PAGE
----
Can Urgent Care Test for Concussions?
An urgent care is a great place to seek care if you believe you may have a concussion. A provider can give you a proper diagnosis and let you know the best course of action for your injury.
When examining you for a possible concussion, a provider will need to know more about how the injury occurred. They will also ask about your symptoms and perform a neurological exam where they’ll check your vision and eye movement, hearing, balance and coordination, neurological function, and reaction to light.
You may be asked to take a verbal, writing, or computerized test to check your problem-solving skills and your thinking ability.
Schedule a visit at your local CareNow urgent care by visiting our website.
What to Expect During a Concussion Test
During a concussion test at CareNow, you can expect a comprehensive evaluation that typically consists of neurological assessments. These assessments are designed to evaluate various cognitive and physical functions to determine the extent of the concussion. While specific procedures can vary, common components of a concussion test may include:
- Medical History: The healthcare provider will ask questions about the injury, symptoms, and medical history.
- Physical Examination: A thorough physical exam, including neurological tests, to assess reflexes, coordination, and balance.
- Cognitive Assessments: Tests to evaluate memory, concentration, and other cognitive functions.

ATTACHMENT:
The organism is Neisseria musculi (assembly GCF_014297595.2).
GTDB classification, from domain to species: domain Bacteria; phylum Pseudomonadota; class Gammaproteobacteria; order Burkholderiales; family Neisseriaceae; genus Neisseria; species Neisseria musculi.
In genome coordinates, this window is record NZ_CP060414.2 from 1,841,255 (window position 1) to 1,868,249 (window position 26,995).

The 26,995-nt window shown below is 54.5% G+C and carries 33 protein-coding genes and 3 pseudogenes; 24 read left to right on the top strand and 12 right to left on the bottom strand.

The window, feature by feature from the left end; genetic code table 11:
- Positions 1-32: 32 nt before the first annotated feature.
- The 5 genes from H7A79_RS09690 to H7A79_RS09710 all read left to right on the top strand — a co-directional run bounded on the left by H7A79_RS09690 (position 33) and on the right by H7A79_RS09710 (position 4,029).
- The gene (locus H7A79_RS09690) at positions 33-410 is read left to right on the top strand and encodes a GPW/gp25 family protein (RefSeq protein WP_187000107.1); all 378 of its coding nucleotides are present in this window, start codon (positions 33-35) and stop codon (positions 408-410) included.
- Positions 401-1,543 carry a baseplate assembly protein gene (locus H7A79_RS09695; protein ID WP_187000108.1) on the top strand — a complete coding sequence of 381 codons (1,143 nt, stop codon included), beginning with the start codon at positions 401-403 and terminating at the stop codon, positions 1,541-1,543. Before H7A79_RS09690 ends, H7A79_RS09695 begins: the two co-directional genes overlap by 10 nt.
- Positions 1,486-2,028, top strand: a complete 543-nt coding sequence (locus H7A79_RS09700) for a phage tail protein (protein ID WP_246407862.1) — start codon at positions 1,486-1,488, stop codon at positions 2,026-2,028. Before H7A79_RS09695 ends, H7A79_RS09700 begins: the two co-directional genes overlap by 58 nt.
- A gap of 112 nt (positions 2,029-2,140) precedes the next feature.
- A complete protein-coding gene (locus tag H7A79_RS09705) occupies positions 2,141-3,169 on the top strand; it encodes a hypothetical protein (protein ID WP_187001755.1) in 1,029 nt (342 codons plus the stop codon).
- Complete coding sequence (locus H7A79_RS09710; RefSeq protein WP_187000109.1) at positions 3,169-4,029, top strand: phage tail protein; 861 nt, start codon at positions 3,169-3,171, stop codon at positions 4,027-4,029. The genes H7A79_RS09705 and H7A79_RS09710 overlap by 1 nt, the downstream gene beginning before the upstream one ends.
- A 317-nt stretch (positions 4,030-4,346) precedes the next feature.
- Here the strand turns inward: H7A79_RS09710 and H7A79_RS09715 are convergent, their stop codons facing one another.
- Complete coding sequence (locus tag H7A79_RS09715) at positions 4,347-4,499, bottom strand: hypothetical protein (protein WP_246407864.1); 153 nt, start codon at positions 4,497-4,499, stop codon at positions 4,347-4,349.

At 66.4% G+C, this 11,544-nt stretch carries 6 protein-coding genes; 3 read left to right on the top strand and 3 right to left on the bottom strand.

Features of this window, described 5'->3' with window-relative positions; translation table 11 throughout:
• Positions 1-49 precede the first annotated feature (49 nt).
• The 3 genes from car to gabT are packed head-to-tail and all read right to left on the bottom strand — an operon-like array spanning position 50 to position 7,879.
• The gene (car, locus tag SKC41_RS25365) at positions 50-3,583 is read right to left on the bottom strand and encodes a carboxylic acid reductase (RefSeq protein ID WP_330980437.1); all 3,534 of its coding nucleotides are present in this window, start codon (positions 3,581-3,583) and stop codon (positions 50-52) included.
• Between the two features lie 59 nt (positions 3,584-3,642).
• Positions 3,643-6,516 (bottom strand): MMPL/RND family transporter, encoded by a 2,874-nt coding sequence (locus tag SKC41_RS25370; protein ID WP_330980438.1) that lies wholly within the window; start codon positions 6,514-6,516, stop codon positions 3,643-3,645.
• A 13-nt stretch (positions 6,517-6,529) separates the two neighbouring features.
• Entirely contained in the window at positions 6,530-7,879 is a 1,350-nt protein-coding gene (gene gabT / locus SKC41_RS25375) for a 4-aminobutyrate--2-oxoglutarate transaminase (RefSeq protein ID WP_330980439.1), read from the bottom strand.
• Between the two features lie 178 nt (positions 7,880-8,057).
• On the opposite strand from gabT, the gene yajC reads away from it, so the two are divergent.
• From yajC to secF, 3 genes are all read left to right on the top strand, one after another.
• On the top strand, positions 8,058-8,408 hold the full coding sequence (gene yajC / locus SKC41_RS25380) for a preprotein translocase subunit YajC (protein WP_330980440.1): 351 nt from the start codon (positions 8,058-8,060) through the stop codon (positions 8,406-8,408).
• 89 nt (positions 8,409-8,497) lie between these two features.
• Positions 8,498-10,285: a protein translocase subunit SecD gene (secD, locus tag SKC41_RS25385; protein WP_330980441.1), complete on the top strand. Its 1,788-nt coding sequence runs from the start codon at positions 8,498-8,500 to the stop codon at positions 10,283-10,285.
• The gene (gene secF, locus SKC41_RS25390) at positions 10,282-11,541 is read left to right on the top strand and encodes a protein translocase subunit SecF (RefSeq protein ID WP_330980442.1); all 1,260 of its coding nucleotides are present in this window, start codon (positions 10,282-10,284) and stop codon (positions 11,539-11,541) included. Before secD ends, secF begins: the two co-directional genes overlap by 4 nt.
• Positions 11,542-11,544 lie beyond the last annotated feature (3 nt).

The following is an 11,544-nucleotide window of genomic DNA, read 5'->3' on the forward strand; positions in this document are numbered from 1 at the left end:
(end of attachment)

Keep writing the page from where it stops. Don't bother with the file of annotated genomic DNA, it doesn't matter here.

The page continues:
- Imaging: In some cases, imaging tests like CT scans or MRIs might be ordered to rule out more severe injuries.
- Symptom Assessment: Evaluating symptoms such as headache, dizziness, and sensitivity to light or noise.
The specific tests administered will depend on the symptoms and the suspected severity of the concussion. It's essential to be honest about your symptoms and how the injury occurred to assist the healthcare provider in making an accurate diagnosis.
If you believe you have suffered a concussion and need a proper diagnosis, consider visiting your local CareNow clinic. With more than 225 locations throughout the country, we’ve got a location near you.
We’re also thrilled to share that we’ve earned the distinction of Accredited Urgent Care Center from our industry’s association, Urgent Care Association (UCA).
Disclaimer: Patients’ health can vary. Always consult with a medical professional before taking medication, making health-related decisions, or deciding if medical advice is right for you.